1 of 1 people found the following review helpful
5.0 out of 5 stars Great story, great director, great actors June 18 2014
By michael myers - Published on Amazon.com
Verified Purchase
This strikes me as a quiet, forgotten movie from the early '80s, but it's a great story directed by a Sidney Lumet, whose movies have never disappointed me going all the back to 12 Angry Men in the late 1950s. Great performances by the cast, including Mandy Pantinkin, Lindsay Crouse, and Timothy Hutton, who strikes me as among the most underrated actors of his generation. Like other Lumet films, this movie takes on some weighty and important issues, by tweaking and revising the real story of Julius and Ethel Rosenberg, the American Communists who were convicted and executed, on charges of espionage for the Soviet Union, in the 1950s. This movie focuses on the damaged children of an executed Communist couple, picking up the story about a dozen years later, at the height of the antiwar movement in the late 1960s. The daughter suffers severe mental illness, while the son [Hutton] embarks on a mission to explore and come to terms with his parents' story and its impact on him and his sister. The film intertwines Daniel's current mission with flashback scenes that reveal his parents' story, as well as their experience of it as children. Great film, especially for those of us who love history, the 1950s, the 1960s, as well as the early 1980s.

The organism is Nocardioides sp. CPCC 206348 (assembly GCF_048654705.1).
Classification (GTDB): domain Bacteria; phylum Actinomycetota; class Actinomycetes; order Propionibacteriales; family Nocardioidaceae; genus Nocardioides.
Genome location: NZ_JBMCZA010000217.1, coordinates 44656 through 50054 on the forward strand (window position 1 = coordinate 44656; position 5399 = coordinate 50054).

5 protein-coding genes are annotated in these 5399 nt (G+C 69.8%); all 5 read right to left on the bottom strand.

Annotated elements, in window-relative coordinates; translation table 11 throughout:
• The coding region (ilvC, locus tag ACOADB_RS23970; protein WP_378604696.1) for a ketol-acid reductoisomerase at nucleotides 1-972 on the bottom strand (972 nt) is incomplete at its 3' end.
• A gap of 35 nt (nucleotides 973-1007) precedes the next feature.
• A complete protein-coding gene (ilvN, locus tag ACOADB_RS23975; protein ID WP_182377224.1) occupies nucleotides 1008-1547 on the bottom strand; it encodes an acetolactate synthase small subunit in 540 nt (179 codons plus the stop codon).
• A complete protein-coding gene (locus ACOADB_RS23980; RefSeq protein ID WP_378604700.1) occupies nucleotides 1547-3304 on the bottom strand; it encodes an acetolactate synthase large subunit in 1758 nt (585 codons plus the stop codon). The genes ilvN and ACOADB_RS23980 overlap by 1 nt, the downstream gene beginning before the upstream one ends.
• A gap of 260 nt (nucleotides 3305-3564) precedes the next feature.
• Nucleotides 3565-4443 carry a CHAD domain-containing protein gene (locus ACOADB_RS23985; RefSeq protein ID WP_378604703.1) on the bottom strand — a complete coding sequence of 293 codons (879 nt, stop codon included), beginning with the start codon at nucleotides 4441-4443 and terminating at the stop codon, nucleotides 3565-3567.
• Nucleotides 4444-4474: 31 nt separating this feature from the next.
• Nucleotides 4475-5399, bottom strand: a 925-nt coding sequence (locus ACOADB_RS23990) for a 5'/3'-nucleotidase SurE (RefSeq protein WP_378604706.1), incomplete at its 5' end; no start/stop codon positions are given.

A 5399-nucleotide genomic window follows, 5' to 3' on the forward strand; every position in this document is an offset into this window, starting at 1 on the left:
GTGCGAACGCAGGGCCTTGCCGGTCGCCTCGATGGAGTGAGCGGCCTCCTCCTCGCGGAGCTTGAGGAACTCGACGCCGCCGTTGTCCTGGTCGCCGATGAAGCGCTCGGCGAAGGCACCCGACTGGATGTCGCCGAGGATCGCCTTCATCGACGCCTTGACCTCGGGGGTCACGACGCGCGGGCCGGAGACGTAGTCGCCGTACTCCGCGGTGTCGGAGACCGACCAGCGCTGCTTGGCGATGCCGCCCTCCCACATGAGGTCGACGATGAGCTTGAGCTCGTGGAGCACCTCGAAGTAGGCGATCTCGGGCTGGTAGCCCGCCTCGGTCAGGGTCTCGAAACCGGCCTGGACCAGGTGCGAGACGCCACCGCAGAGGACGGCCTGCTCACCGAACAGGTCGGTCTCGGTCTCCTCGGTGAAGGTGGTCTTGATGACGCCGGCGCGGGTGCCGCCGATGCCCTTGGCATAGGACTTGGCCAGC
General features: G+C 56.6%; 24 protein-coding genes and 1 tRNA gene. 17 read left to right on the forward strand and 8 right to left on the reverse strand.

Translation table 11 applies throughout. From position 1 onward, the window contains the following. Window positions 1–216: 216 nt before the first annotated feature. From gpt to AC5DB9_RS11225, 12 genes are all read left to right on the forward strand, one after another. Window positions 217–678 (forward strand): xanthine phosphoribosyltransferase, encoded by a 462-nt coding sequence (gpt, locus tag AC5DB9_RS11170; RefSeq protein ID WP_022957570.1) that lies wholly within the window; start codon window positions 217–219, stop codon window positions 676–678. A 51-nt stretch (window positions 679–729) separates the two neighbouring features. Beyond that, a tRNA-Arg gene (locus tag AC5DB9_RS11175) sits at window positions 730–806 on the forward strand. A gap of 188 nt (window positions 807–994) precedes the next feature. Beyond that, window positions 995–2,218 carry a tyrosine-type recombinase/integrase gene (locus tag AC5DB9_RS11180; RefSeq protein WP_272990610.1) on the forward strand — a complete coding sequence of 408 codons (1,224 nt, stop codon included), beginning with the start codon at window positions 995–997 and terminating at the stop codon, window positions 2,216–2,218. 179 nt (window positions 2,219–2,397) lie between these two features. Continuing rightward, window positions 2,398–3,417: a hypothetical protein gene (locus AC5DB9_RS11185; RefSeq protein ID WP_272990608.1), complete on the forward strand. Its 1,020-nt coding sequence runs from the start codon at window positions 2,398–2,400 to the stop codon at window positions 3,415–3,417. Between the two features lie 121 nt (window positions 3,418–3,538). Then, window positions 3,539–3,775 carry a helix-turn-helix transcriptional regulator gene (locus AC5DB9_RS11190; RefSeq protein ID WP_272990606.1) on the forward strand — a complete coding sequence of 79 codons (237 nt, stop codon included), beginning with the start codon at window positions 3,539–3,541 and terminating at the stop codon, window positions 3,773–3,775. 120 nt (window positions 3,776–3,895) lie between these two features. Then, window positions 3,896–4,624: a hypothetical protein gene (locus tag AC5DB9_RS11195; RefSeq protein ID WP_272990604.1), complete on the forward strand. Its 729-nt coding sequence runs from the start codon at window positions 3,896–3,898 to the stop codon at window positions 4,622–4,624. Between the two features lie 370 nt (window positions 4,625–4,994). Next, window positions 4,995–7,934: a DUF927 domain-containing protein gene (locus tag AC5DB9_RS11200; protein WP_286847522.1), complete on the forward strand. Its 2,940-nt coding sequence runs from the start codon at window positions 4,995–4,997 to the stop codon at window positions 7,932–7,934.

4.0 out of 5 stars GREAT FICTIONAL RETELLING OF ROSENBERG STORY March 13 2014
By M. Redish - Published on Amazon.com
Format:DVD|Verified Purchase
The movie has a great cast and is a very good translation to the screen of E.L. Doctorow's book which is fictional account of the children of Julius and Ethel Rosenberg.
5.0 out of 5 stars Daniel - A Great Film March 8 2013
By RG Heinrich - Published on Amazon.com
Format:DVD|Verified Purchase
Basically the story of a great miscarriage of justice told by the fictional son of the victims. Faithful to Doctorow's original "Book of Daniel" it should be a warning to us all about the consequences of paranoia overcoming common sense.